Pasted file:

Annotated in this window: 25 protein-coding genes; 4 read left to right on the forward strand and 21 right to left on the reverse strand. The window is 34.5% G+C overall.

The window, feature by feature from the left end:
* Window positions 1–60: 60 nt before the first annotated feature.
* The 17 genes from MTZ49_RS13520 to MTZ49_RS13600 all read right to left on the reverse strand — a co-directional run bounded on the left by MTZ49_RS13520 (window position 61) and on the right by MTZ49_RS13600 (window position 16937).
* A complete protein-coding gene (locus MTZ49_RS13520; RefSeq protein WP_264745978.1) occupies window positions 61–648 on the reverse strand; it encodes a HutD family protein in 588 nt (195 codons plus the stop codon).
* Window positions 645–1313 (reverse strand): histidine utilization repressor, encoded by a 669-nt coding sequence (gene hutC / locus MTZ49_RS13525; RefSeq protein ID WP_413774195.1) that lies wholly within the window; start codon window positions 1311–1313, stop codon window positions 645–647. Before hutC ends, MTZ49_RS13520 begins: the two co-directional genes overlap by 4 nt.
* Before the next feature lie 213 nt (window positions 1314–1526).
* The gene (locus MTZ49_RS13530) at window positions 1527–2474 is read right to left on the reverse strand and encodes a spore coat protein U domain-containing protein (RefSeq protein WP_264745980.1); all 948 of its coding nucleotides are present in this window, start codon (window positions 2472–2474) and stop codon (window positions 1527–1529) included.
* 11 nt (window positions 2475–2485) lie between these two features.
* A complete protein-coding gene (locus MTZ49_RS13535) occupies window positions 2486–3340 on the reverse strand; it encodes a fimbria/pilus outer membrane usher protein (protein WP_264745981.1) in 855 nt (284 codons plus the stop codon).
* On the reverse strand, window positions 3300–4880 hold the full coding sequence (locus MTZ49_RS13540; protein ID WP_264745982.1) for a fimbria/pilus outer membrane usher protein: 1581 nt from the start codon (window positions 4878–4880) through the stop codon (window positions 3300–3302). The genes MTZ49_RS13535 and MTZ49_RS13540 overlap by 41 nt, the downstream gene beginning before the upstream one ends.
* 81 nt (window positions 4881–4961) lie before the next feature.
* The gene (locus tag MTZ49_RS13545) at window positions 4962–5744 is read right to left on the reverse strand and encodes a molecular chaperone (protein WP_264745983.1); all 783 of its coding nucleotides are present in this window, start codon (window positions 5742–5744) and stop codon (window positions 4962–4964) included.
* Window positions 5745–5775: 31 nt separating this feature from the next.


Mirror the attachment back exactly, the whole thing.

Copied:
Annotated in this window: 25 protein-coding genes; 4 read left to right on the forward strand and 21 right to left on the reverse strand. The window is 34.5% G+C overall.

The window, feature by feature from the left end:
* Window positions 1–60: 60 nt before the first annotated feature.
* The 17 genes from MTZ49_RS13520 to MTZ49_RS13600 all read right to left on the reverse strand — a co-directional run bounded on the left by MTZ49_RS13520 (window position 61) and on the right by MTZ49_RS13600 (window position 16937).
* A complete protein-coding gene (locus MTZ49_RS13520; RefSeq protein WP_264745978.1) occupies window positions 61–648 on the reverse strand; it encodes a HutD family protein in 588 nt (195 codons plus the stop codon).
* Window positions 645–1313 (reverse strand): histidine utilization repressor, encoded by a 669-nt coding sequence (gene hutC / locus MTZ49_RS13525; RefSeq protein ID WP_413774195.1) that lies wholly within the window; start codon window positions 1311–1313, stop codon window positions 645–647. Before hutC ends, MTZ49_RS13520 begins: the two co-directional genes overlap by 4 nt.
* Before the next feature lie 213 nt (window positions 1314–1526).
* The gene (locus MTZ49_RS13530) at window positions 1527–2474 is read right to left on the reverse strand and encodes a spore coat protein U domain-containing protein (RefSeq protein WP_264745980.1); all 948 of its coding nucleotides are present in this window, start codon (window positions 2472–2474) and stop codon (window positions 1527–1529) included.
* 11 nt (window positions 2475–2485) lie between these two features.
* A complete protein-coding gene (locus MTZ49_RS13535) occupies window positions 2486–3340 on the reverse strand; it encodes a fimbria/pilus outer membrane usher protein (protein WP_264745981.1) in 855 nt (284 codons plus the stop codon).
* On the reverse strand, window positions 3300–4880 hold the full coding sequence (locus MTZ49_RS13540; protein ID WP_264745982.1) for a fimbria/pilus outer membrane usher protein: 1581 nt from the start codon (window positions 4878–4880) through the stop codon (window positions 3300–3302). The genes MTZ49_RS13535 and MTZ49_RS13540 overlap by 41 nt, the downstream gene beginning before the upstream one ends.
* 81 nt (window positions 4881–4961) lie before the next feature.
* The gene (locus tag MTZ49_RS13545) at window positions 4962–5744 is read right to left on the reverse strand and encodes a molecular chaperone (protein WP_264745983.1); all 783 of its coding nucleotides are present in this window, start codon (window positions 5742–5744) and stop codon (window positions 4962–4964) included.
* Window positions 5745–5775: 31 nt separating this feature from the next.